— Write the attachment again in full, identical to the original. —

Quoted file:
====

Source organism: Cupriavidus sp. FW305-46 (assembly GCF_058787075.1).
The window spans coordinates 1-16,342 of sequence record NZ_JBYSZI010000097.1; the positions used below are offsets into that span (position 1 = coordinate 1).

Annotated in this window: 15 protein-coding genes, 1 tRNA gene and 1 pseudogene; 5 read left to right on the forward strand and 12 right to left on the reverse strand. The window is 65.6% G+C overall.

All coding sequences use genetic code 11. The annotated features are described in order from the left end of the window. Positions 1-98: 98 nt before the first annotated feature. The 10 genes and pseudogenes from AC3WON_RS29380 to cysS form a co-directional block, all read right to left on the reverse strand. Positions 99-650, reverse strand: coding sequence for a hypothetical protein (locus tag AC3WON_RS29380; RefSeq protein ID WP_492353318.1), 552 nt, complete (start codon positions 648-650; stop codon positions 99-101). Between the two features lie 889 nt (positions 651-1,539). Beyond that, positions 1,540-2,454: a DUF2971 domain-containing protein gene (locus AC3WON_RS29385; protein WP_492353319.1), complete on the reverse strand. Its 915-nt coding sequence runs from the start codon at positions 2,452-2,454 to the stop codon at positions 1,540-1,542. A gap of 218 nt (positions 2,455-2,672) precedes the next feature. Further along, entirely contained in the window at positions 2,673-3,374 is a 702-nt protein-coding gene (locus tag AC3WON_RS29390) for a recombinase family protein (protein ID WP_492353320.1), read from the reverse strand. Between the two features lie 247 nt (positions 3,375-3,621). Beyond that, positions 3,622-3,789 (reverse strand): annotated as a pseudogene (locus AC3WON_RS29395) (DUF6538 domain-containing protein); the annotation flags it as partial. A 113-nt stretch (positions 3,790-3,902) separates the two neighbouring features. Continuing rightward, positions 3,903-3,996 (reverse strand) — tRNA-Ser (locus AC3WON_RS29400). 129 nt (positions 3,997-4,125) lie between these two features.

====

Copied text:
Source organism: Cupriavidus sp. FW305-46 (assembly GCF_058787075.1).
The window spans coordinates 1-16,342 of sequence record NZ_JBYSZI010000097.1; the positions used below are offsets into that span (position 1 = coordinate 1).

Annotated in this window: 15 protein-coding genes, 1 tRNA gene and 1 pseudogene; 5 read left to right on the forward strand and 12 right to left on the reverse strand. The window is 65.6% G+C overall.

All coding sequences use genetic code 11. The annotated features are described in order from the left end of the window. Positions 1-98: 98 nt before the first annotated feature. The 10 genes and pseudogenes from AC3WON_RS29380 to cysS form a co-directional block, all read right to left on the reverse strand. Positions 99-650, reverse strand: coding sequence for a hypothetical protein (locus tag AC3WON_RS29380; RefSeq protein ID WP_492353318.1), 552 nt, complete (start codon positions 648-650; stop codon positions 99-101). Between the two features lie 889 nt (positions 651-1,539). Beyond that, positions 1,540-2,454: a DUF2971 domain-containing protein gene (locus AC3WON_RS29385; protein WP_492353319.1), complete on the reverse strand. Its 915-nt coding sequence runs from the start codon at positions 2,452-2,454 to the stop codon at positions 1,540-1,542. A gap of 218 nt (positions 2,455-2,672) precedes the next feature. Further along, entirely contained in the window at positions 2,673-3,374 is a 702-nt protein-coding gene (locus tag AC3WON_RS29390) for a recombinase family protein (protein ID WP_492353320.1), read from the reverse strand. Between the two features lie 247 nt (positions 3,375-3,621). Beyond that, positions 3,622-3,789 (reverse strand): annotated as a pseudogene (locus AC3WON_RS29395) (DUF6538 domain-containing protein); the annotation flags it as partial. A 113-nt stretch (positions 3,790-3,902) separates the two neighbouring features. Continuing rightward, positions 3,903-3,996 (reverse strand) — tRNA-Ser (locus AC3WON_RS29400). 129 nt (positions 3,997-4,125) lie between these two features.